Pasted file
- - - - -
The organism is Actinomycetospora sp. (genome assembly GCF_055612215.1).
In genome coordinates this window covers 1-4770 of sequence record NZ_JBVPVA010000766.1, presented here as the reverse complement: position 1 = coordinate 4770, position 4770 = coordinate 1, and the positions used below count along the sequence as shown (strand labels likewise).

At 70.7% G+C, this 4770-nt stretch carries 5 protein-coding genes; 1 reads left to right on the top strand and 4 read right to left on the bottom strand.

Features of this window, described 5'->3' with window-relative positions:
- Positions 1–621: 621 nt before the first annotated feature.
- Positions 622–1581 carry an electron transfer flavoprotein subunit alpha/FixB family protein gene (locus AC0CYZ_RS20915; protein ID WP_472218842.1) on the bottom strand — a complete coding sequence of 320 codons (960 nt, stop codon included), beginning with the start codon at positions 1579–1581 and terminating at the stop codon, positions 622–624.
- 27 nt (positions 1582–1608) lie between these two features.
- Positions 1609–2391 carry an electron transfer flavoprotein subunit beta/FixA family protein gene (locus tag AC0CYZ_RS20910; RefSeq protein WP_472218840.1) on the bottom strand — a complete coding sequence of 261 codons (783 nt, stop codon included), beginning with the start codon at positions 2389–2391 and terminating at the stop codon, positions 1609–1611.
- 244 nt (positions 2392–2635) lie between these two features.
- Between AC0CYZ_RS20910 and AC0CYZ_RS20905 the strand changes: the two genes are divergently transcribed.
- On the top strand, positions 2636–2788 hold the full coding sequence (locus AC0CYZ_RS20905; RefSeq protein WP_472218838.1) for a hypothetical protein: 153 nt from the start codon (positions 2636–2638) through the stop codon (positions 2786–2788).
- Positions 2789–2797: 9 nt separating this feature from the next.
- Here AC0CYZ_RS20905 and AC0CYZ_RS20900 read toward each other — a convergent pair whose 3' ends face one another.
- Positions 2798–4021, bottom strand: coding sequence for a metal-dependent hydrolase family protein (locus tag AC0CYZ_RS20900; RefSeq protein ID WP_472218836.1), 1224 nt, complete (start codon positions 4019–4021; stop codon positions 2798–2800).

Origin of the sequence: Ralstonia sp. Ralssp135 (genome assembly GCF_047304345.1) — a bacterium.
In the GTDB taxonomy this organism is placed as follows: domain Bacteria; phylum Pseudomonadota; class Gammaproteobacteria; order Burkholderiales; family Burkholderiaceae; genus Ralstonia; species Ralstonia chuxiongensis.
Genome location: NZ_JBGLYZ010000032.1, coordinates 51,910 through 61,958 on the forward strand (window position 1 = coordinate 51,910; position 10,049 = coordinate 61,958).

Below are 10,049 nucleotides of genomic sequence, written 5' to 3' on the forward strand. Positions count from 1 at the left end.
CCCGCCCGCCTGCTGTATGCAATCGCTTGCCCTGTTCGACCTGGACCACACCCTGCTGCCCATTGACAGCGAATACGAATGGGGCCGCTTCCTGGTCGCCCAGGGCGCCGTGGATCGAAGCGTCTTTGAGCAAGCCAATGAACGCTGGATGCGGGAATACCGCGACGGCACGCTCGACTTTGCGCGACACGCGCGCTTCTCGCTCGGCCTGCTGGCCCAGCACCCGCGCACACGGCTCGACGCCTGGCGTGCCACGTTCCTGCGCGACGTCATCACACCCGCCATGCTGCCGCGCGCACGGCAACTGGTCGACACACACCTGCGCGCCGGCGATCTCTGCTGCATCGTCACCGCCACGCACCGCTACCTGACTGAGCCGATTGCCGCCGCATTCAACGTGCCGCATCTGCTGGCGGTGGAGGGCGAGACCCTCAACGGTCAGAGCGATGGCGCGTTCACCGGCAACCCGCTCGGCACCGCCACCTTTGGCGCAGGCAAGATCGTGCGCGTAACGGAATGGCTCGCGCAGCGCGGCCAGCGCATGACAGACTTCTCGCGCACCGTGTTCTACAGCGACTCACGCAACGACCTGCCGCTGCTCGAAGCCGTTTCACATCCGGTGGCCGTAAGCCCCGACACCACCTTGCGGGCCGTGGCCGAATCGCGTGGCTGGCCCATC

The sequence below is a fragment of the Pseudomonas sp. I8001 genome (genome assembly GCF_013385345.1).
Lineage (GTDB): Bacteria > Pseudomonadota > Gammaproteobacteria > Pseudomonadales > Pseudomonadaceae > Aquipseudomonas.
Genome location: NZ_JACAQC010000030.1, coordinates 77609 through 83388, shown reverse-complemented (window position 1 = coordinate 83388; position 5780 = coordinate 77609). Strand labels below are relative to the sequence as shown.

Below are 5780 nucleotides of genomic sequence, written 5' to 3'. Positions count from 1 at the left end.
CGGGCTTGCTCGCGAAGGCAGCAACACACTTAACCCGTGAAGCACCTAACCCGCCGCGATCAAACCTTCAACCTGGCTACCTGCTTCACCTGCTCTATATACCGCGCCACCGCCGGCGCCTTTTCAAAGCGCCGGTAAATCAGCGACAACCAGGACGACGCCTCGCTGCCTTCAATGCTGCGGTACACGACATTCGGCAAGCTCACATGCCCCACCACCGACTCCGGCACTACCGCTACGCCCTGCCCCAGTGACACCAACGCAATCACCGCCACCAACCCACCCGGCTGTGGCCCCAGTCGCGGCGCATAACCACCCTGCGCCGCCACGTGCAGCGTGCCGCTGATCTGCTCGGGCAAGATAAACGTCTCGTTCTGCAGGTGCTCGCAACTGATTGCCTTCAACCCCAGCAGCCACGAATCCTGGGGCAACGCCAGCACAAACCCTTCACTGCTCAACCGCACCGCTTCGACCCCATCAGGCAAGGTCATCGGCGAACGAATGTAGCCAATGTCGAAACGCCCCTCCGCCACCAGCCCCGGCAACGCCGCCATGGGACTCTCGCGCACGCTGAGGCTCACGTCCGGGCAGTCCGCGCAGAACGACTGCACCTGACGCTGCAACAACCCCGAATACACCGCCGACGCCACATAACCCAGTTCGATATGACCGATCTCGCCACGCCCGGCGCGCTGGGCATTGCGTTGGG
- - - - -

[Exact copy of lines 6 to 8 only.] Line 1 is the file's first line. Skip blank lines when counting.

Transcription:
- Positions 622–1581 carry an electron transfer flavoprotein subunit alpha/FixB family protein gene (locus AC0CYZ_RS20915; protein ID WP_472218842.1) on the bottom strand — a complete coding sequence of 320 codons (960 nt, stop codon included), beginning with the start codon at positions 1579–1581 and terminating at the stop codon, positions 622–624.
- 27 nt (positions 1582–1608) lie between these two features.
- Positions 1609–2391 carry an electron transfer flavoprotein subunit beta/FixA family protein gene (locus tag AC0CYZ_RS20910; RefSeq protein WP_472218840.1) on the bottom strand — a complete coding sequence of 261 codons (783 nt, stop codon included), beginning with the start codon at positions 2389–2391 and terminating at the stop codon, positions 1609–1611.